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Queensland captain Cameron Smith in action during the opening match of the 2015 Origin series.

Inspired by a high school biology teacher who told him he could not possibly make a career out of playing rugby league, Cameron Smith now embodies a species on the verge of extinction: the footballer.

It was said a few years ago that if Smith could have played three times a week and skipped training he would have signed up in an instant and as the modern game moves more and more towards to recruiting athletes and teaching them how to play footy, Smith is a throwback to the time when kids with small frames but big brains ran the game.


As blokes with bigger muscles and who run faster have been beset by injuries, on Wednesday night Smith will join Darren Lockyer as the only players to have appeared in 36 Origin matches, his only absence since making his debut in Game Three, 2003 coming in the opening game of the 2010 series due to an elbow injury.

His Queensland coach in 2004-05 and current Maroons assistant Michael Hagan recalls the time in 2004 when Smith made 65 tackles in a single game; the Queensland skipper showing age has not wearied him by making 96 tackles in the first two games of the 2015 series.

He has always been an out-and-out footballer, even when he was supposed to be paying attention in a biology class at Marsden State High School in Brisbane's south.

"I might have been talking to one of my mates about the game coming up on the weekend or something and my biology teacher grabbed me and she told me I should start listening more because I wasn't going to make a career out of football," Smith said. "I still remember that day and I remember thinking, I'm going to prove you wrong. So I did."

There's every chance that same teacher now drives past Cameron Smith Oval in Logan and smiles but men such as Hagan never doubted his smarts when it came to football.

"He's always very intelligent around how we need to play, how we need to counteract what they do, how we communicate that as a group," Hagan told

"A good communicator, very smart tactically with what we need to get done... Not bad for the coaching staff when you've got someone like that on the field."

But what about the body?

It has been suggested Smith has the physical make-up of an accountant and not that of a rugby league legend.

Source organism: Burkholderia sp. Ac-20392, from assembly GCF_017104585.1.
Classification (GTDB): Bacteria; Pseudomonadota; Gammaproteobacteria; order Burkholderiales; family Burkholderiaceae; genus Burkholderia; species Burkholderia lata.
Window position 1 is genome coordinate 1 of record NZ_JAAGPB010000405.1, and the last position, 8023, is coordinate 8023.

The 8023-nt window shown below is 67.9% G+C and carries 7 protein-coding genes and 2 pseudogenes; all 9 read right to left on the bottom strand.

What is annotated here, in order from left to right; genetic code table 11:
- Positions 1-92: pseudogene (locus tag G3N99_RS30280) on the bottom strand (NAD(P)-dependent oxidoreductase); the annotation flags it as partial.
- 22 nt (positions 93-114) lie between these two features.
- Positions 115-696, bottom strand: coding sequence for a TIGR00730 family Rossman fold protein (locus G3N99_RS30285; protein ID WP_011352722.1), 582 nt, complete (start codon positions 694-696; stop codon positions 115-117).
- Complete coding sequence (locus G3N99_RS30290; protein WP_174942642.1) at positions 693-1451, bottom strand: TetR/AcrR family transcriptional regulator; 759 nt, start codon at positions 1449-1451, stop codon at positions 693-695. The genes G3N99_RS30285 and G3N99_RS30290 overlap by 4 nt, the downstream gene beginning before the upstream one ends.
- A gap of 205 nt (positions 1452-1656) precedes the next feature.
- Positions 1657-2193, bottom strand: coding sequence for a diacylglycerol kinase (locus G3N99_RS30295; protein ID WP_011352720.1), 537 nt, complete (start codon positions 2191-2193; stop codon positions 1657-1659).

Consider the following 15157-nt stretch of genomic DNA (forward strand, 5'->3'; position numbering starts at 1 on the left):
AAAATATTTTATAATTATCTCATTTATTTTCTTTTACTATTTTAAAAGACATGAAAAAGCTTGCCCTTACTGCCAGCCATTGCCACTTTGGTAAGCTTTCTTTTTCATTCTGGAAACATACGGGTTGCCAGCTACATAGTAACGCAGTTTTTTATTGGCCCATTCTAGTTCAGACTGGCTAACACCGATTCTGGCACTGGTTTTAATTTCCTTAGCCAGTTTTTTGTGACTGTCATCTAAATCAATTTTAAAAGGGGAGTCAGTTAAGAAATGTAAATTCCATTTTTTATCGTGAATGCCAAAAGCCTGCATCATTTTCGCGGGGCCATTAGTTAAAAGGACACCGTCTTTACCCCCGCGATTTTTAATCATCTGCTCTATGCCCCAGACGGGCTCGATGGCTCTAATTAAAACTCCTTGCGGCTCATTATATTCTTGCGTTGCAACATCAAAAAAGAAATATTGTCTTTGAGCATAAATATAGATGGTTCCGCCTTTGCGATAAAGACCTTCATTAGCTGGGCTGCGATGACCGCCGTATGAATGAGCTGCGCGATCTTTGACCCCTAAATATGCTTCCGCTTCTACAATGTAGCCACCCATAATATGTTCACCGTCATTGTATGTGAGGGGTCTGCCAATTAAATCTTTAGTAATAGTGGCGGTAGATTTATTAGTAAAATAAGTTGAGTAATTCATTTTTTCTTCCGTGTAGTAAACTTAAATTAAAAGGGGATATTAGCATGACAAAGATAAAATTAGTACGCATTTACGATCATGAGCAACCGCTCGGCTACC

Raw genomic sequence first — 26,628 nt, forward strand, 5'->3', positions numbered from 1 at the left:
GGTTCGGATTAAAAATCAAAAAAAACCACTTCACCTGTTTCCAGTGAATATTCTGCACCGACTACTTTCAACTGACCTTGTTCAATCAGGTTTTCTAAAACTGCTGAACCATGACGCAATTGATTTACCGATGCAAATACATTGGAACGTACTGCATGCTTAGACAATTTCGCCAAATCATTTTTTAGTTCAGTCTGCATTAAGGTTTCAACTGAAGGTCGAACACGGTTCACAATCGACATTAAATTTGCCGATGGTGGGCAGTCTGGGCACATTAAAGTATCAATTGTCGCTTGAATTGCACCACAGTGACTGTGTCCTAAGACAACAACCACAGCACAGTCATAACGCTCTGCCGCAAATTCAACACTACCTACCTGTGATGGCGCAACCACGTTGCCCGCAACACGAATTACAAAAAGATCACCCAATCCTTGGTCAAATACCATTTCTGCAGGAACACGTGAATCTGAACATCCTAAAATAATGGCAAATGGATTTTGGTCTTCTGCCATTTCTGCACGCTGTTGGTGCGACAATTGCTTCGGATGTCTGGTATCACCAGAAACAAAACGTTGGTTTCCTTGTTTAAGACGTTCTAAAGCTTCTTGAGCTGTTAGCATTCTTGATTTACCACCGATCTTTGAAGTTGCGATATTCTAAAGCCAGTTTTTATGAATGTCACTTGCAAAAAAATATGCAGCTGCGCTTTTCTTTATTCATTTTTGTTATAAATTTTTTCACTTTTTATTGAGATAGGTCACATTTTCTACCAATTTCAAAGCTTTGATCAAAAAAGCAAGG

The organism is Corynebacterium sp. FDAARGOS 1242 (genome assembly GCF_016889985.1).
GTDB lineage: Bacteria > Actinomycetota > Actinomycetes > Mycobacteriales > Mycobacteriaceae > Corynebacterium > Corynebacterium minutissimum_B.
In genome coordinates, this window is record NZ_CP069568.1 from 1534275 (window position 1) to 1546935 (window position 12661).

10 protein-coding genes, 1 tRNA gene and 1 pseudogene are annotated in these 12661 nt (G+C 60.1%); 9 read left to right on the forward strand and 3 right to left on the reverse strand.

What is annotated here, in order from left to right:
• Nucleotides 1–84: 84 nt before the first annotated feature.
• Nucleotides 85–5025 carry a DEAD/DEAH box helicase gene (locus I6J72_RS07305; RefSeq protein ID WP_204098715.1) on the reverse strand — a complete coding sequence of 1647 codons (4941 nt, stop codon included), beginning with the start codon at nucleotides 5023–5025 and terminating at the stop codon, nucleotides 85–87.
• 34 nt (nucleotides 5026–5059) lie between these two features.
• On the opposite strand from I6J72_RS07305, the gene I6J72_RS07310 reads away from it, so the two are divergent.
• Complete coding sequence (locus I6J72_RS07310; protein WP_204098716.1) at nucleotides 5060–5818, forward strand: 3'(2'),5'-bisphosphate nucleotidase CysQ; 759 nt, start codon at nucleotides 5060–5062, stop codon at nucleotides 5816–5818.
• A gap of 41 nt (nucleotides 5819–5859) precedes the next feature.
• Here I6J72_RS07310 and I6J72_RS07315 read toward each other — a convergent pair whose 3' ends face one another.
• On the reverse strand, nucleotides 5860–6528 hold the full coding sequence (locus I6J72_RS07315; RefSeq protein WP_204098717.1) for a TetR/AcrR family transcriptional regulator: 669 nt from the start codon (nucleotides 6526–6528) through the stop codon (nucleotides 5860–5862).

He does very little yoga or stretching and has only in recent years come to see the value of a dumbbell but as he closes in on 300 NRL games, with 35 Origins and 43 Tests to go with it, this footballer's body built purely on playing the game has proved to be one of the most resilient of all time.

"A lot of people look at my body and call me the accountant and all that sort of stuff, saying I'm not a real typical body shape for a rugby league player but maybe that's got something to do with it as well," said the 32-year-old who won a fifth Origin Man of the Match award in Game One.

"I've never been the biggest or the fastest so I've had to be a bit quicker between the ears and maybe that's helped me get around the field and stay in the matches every week.

"Unfortunately I look at our game now and the majority of the make-up of a footy team are athletes.

"You hear the public say and some commentators say that there's not too much footy played any more, that it's a boring type of a game where it's a bit of a bash-up, kick the ball, bash-up, kick the ball and wait for someone to make an error.

"When I was a kid you saw a lot more football played, a lot more expansive football played and more footballers playing the game.

"Now it's your bigger, leaner [types]; they're all fast, they're all strong type of footballers."

Smith is hopeful that a proposed reduction in the number of interchanges in future seasons will see the smaller, smarter player play a prominent part in rugby league's future – otherwise the Queensland skipper may represent the last of a dying breed. 

Acknowledgement of Country

National Rugby League respects and honours the Traditional Custodians of the land and pay our respects to their Elders past, present and future. We acknowledge the stories, traditions and living cultures of Aboriginal and Torres Strait Islander peoples on the lands we meet, gather and play on.

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